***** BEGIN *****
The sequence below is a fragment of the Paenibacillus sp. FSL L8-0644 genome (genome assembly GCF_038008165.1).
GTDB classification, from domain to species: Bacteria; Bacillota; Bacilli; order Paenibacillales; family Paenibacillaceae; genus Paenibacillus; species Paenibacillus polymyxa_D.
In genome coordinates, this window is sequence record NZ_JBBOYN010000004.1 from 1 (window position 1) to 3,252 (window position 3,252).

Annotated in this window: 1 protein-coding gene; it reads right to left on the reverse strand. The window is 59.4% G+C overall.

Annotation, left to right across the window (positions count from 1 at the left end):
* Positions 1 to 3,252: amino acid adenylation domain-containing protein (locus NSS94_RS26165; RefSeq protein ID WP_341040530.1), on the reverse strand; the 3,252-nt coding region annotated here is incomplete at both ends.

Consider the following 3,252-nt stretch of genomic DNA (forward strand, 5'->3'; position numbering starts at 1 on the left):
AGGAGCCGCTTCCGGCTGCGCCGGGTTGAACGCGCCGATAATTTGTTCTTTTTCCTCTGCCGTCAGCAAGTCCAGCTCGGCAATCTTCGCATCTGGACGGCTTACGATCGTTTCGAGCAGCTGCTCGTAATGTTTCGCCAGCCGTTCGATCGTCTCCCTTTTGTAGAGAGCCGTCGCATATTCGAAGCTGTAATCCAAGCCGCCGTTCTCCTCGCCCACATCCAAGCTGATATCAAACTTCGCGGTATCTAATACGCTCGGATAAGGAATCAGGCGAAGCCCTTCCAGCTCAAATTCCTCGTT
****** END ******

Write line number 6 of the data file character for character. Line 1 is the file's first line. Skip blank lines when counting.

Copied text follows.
* Positions 1 to 3,252: amino acid adenylation domain-containing protein (locus NSS94_RS26165; RefSeq protein ID WP_341040530.1), on the reverse strand; the 3,252-nt coding region annotated here is incomplete at both ends.